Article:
Lots of people have heard about it. Lots of people stood for the infamous Shooting Star from Uzbekistan. But just a few had the chance to play under its banner. Quentin is one of the twenty players who’s worn the kit with the Samarkand Star on the chest. With the most committed defenders of Uzbekistan in France, he conquered 5-aside pitches from Paris suburbs. Like the star, Quentin has now reached new types of heights. He’s left everything behind him but his girlfriend, and jumped on a bike to ride to the other side of the world. We are proud that he chose Football Campagne to tell his story and share beautiful pictures of football pitches he’s discovering on the way. This first chapter of En Selle brings us to Italy and Albania, but there is much more to come. Enjoy the ride.
Dear Quentin, can you introduce yourself?
I’m Quentin, 30 years old, playing and passionate about football since the early days. At the end of last year, I quit my job, my flat and most of the things I owned to go on a trip for two years with my girlfriend.
Can you tell us more about this trip? What’s the ultimate goal?
First of all, we went on this trip to have a break after the first professional years that have been pretty intense for me. I realised I was free to move and do what I really wanted, and I decided to celebrate my 30th Birthday and to go to adventure. With my girlfriend we set the goal to reach Asia riding our bikes within two years, living on the road and doing volunteering work. We’re not using planes at all. For this trip we want to return to a simpler way of life, slower and healthier than how we lived before, but also to discover new cultures so we can come back inspired and with plenty of new ideas.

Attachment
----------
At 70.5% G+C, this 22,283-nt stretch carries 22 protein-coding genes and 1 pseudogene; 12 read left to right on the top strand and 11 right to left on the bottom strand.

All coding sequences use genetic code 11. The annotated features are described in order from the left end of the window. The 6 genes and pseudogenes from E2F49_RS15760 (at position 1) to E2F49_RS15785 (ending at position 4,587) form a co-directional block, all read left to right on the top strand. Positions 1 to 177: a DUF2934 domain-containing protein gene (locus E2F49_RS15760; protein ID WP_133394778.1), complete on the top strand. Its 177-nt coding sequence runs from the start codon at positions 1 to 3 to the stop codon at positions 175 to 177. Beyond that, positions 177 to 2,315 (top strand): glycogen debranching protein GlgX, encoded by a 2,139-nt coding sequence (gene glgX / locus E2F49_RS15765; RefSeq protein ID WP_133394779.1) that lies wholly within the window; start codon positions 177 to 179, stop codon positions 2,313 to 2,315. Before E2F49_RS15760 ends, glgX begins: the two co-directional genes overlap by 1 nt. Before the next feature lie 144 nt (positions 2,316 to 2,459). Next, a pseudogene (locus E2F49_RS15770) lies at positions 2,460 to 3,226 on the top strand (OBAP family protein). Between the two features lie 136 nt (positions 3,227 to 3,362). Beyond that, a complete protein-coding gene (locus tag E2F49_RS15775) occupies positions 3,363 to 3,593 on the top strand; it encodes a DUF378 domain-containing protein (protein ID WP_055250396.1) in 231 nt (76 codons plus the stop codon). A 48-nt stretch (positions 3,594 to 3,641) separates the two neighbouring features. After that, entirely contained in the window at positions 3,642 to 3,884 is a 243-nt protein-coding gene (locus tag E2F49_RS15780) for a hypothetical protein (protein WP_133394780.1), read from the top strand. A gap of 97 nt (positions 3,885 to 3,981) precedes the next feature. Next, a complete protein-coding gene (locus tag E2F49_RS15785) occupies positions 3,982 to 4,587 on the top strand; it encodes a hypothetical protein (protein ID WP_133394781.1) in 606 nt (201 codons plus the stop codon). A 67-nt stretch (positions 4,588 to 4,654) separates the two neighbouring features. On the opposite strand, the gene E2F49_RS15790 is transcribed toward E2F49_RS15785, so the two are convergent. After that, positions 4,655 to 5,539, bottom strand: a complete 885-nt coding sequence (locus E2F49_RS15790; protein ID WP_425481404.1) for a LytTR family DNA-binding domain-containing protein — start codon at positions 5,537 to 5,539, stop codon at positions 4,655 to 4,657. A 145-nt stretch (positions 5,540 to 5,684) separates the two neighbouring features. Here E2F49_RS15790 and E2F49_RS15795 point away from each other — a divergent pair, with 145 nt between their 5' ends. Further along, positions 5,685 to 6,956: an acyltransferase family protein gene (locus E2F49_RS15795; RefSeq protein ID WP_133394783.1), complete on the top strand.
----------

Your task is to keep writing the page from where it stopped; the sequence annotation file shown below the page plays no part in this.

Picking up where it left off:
What’s the relation between the countries you’ve travelled to and football? What struck you the most?
I’ve only ridden through France, Italy and Albania so far. Three countries with a real love for football. International football is present everywhere, inside the houses, but mostly in bars. Stadiums in the South of Italy really inspired me. In France a lot of football grounds stay open to everyone, but in the South of Italy, most of the stadiums are closed and they make sure it can’t be accessed. Even if the countryside. I found it quite sad.
Do you see a lot of abandoned pitches?
I noticed a few ones yes, but much more in Albania. They’re not particularly good at keeping infrastructures at a decent level over there, and I wonder if sheeps aren’t more used than machines to mow the lawn.
What do you like with these pitches?
I’d say it’s mostly the environment around the stadiums. A ground in the middle of the mountains, or at the heart of a village for example. But also its history. I like the fact you can see the marks of time, the stands that got deteriorated over the years, the changing room or the benches on the side of the pitch. And when there are local teams playing on it, it’s even better.
What’s your favourite pictures amongst all the ones you’ve sent us?
The one with with Mount Etna in the background for sure. I find it pretty amazing that you got to play football with an active volcano in sight. It’s unbelievable, even if it’s harder to realise that on an image versus reality.
What’s your process to find the stadiums? Do you just ride past them and stop to grab the shots or are you looking for them specifically?